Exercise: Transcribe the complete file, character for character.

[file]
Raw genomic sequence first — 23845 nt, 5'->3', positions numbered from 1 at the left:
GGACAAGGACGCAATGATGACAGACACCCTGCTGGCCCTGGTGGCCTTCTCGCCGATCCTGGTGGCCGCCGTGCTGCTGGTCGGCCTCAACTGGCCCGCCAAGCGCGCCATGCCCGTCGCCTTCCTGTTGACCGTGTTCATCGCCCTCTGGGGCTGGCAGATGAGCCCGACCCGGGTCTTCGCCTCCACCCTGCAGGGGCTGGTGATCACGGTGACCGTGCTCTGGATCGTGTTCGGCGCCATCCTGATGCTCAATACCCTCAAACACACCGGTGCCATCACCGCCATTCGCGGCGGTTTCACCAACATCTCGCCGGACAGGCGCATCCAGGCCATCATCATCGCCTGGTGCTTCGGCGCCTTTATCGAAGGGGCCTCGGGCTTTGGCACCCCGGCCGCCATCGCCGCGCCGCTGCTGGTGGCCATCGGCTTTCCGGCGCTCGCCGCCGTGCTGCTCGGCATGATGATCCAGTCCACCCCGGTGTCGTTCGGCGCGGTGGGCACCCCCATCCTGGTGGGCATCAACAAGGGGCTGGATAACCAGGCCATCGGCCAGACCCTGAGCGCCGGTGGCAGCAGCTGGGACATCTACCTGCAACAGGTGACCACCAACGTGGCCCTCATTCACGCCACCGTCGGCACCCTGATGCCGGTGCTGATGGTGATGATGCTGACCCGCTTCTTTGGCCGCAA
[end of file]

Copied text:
Raw genomic sequence first — 23845 nt, 5'->3', positions numbered from 1 at the left:
GGACAAGGACGCAATGATGACAGACACCCTGCTGGCCCTGGTGGCCTTCTCGCCGATCCTGGTGGCCGCCGTGCTGCTGGTCGGCCTCAACTGGCCCGCCAAGCGCGCCATGCCCGTCGCCTTCCTGTTGACCGTGTTCATCGCCCTCTGGGGCTGGCAGATGAGCCCGACCCGGGTCTTCGCCTCCACCCTGCAGGGGCTGGTGATCACGGTGACCGTGCTCTGGATCGTGTTCGGCGCCATCCTGATGCTCAATACCCTCAAACACACCGGTGCCATCACCGCCATTCGCGGCGGTTTCACCAACATCTCGCCGGACAGGCGCATCCAGGCCATCATCATCGCCTGGTGCTTCGGCGCCTTTATCGAAGGGGCCTCGGGCTTTGGCACCCCGGCCGCCATCGCCGCGCCGCTGCTGGTGGCCATCGGCTTTCCGGCGCTCGCCGCCGTGCTGCTCGGCATGATGATCCAGTCCACCCCGGTGTCGTTCGGCGCGGTGGGCACCCCCATCCTGGTGGGCATCAACAAGGGGCTGGATAACCAGGCCATCGGCCAGACCCTGAGCGCCGGTGGCAGCAGCTGGGACATCTACCTGCAACAGGTGACCACCAACGTGGCCCTCATTCACGCCACCGTCGGCACCCTGATGCCGGTGCTGATGGTGATGATGCTGACCCGCTTCTTTGGCCGCAA